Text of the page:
In the poem, America is metaphorically portrayed as McKay`s unrequited lover, a place of immense beauty and opportunity, but also a place of racism, hatred and violence. This paradoxical history of America is embodied in the oxymoron of “cultivated hell,” which at first appears as a silly phrase, but which, on closer inspection, reveals a clear picture of the nation`s many contradictions. I encourage you to read the rest of the poem to see how McKay treats this oxymoronic love and, in a related sense, how he breathes new life into a very old genre. We`ve already given an oxymoron definition above, so let`s talk about paradoxes here. A paradox is a statement that contradicts itself technically, but is nevertheless true. It may seem illogical or unrealistic, but when you think about it, it`s based on reality and comes from valid reasoning. Consider these paradoxical examples: an oxymoron is a literary device that juxtaposes contradictory concepts. Oxymorons are often used poetically to bring out new meaning in a word or phrase. Like a paradox, an oxymoron is what is called a “contradiction in terms,” although oxymorons and paradoxes are two different things, as explained below.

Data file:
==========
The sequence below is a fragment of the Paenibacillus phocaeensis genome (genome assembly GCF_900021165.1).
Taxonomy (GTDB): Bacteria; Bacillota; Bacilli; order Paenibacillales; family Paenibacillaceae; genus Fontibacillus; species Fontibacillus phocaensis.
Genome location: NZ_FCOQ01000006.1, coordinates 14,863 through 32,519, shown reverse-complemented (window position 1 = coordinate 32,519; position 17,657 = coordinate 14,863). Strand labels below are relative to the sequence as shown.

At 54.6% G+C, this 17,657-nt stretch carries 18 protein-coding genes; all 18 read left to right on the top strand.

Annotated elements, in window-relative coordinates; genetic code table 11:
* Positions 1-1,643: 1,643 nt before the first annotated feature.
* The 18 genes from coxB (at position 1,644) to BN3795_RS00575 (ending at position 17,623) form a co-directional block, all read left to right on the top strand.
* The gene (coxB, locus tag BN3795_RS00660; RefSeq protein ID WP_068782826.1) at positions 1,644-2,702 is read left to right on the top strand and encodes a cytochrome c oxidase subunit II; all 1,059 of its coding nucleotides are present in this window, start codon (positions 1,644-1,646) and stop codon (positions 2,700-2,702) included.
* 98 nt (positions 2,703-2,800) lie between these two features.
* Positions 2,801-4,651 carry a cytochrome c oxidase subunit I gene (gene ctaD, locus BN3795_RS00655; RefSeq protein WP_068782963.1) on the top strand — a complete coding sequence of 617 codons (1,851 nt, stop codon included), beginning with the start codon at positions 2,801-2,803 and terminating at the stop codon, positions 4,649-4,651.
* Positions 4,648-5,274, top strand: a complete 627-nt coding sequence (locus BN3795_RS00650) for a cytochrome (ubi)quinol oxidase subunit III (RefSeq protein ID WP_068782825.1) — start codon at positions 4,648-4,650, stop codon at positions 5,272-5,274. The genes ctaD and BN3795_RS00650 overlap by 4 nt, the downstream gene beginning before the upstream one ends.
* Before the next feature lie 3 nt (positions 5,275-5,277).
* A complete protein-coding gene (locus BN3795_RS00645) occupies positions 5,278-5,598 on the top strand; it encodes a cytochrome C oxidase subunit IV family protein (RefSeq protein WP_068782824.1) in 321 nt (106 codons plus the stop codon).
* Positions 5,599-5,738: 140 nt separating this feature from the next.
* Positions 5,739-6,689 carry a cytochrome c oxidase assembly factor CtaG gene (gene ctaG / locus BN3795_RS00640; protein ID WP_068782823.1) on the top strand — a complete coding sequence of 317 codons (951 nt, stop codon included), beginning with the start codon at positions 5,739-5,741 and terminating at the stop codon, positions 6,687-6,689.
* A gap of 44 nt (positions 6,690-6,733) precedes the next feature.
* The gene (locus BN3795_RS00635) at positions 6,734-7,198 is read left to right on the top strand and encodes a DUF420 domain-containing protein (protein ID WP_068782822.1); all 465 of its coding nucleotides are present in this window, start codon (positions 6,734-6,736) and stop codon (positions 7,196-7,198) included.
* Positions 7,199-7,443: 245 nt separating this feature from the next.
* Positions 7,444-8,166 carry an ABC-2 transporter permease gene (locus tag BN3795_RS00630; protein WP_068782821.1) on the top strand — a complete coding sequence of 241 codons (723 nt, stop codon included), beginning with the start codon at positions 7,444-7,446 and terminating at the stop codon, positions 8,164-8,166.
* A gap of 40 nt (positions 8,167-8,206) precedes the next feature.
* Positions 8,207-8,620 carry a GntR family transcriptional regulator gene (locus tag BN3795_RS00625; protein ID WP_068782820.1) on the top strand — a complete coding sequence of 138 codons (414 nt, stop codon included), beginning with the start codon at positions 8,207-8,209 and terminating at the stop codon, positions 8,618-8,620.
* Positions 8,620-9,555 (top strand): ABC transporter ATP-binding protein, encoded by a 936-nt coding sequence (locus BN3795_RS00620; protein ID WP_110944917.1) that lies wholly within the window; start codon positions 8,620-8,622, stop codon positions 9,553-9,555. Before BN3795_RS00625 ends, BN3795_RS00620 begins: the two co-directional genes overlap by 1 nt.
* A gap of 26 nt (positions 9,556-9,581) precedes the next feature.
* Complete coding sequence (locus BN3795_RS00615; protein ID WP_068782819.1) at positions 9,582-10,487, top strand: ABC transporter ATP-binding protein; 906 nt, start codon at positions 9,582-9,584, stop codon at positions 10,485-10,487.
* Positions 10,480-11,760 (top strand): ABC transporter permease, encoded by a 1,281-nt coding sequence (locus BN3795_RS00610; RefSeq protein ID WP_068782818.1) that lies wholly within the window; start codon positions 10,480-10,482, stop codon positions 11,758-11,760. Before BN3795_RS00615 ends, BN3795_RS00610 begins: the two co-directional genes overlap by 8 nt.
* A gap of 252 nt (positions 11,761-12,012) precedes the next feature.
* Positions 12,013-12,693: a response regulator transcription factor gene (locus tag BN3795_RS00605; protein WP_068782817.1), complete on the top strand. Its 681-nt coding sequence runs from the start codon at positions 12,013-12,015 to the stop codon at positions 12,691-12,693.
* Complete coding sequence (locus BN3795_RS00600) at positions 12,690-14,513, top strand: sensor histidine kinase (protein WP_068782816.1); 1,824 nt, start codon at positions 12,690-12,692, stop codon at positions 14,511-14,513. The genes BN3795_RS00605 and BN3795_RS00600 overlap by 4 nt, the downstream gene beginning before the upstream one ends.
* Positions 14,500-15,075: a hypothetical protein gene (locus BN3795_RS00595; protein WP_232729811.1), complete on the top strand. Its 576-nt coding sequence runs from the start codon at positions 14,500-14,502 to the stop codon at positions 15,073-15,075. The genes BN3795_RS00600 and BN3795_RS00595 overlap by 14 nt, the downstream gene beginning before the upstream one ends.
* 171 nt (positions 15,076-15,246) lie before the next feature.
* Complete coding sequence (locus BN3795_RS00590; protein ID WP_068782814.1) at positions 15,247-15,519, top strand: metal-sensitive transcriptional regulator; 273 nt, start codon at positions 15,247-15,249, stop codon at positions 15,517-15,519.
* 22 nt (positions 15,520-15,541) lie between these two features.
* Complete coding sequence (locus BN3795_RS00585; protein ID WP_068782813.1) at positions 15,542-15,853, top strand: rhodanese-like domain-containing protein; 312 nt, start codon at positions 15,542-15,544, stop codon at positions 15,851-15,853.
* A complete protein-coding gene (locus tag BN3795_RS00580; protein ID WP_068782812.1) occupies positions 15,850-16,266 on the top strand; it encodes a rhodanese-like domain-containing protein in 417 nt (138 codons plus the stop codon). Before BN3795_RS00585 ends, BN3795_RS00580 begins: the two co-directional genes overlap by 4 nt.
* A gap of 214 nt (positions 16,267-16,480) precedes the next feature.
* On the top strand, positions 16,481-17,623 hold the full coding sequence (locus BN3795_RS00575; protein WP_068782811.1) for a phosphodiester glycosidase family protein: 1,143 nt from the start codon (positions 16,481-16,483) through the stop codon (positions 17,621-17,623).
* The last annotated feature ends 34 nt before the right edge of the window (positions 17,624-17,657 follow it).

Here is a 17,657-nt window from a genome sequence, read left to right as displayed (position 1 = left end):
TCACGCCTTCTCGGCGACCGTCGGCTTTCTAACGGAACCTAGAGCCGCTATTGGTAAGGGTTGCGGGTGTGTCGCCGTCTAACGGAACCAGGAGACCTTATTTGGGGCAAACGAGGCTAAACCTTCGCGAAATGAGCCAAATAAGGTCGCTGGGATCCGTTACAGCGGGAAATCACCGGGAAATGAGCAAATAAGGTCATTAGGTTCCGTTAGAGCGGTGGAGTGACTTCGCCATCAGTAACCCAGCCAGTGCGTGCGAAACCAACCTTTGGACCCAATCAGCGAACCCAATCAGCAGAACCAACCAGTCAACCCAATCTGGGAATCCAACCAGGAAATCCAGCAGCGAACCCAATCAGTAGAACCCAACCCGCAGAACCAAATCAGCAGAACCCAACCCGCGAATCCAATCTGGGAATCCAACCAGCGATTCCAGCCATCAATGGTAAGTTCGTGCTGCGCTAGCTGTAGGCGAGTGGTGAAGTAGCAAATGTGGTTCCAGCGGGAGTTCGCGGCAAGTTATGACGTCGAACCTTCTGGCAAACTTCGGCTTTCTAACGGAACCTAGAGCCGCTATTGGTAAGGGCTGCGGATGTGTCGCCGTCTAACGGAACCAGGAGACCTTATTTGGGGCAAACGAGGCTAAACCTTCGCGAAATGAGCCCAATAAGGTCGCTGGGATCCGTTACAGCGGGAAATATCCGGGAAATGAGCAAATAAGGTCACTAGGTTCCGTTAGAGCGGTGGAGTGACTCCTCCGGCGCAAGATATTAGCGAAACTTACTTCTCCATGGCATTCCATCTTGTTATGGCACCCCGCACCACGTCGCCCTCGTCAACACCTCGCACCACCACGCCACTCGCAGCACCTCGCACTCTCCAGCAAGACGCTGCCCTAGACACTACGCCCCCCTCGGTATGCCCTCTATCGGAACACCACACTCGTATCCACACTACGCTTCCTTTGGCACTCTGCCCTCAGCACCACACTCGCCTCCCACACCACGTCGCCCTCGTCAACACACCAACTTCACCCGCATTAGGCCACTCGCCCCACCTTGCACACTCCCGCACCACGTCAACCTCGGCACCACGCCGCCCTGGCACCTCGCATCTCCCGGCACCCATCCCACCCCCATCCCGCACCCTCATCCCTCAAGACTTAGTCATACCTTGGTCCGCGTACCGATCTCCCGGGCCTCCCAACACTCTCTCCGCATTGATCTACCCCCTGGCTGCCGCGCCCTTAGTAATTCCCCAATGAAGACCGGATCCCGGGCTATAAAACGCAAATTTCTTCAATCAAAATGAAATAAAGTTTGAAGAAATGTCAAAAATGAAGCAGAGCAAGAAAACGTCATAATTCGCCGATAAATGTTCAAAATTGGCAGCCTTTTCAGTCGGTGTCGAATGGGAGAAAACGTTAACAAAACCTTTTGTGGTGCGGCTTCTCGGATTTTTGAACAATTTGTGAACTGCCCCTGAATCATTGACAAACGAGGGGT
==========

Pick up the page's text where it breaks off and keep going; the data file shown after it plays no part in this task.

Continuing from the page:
The word oxymoron is an ancient Greek word that can be translated as “distinctly boring” or “cleverly stupid.” In other words, the definition of oxymoron is itself an oxymoron. Oxymorons offer an ideal opportunity to be smart or funny. The structure inherent in contradictory words is ideal for jokes and other spiritual statements. Consider these examples of oxymorons: placing contrasting words next to each other will make each word stand out more, as will putting contrasting colors together. Highlighting their differences emphasizes their importance and words have a stronger impact. This makes oxymorons a serious option in the choice of words. Being a progressive security marketer shouldn`t be an oxymoron in today`s climate, but it is. What all these oxymorons convey is the strange and crazy mixture of feelings that make up Petrarch`s desire and that structure the way we think about love to this day. As contemporary rhetorician John Cougar Mellencamp sings, “Sometimes love doesn`t feel the way it should, / You do it, hurts so much.” Here are some examples of oxymorons as it is used in various forms of literature. A look at a few examples will help you understand clearly. There are also commonly used oxymorons.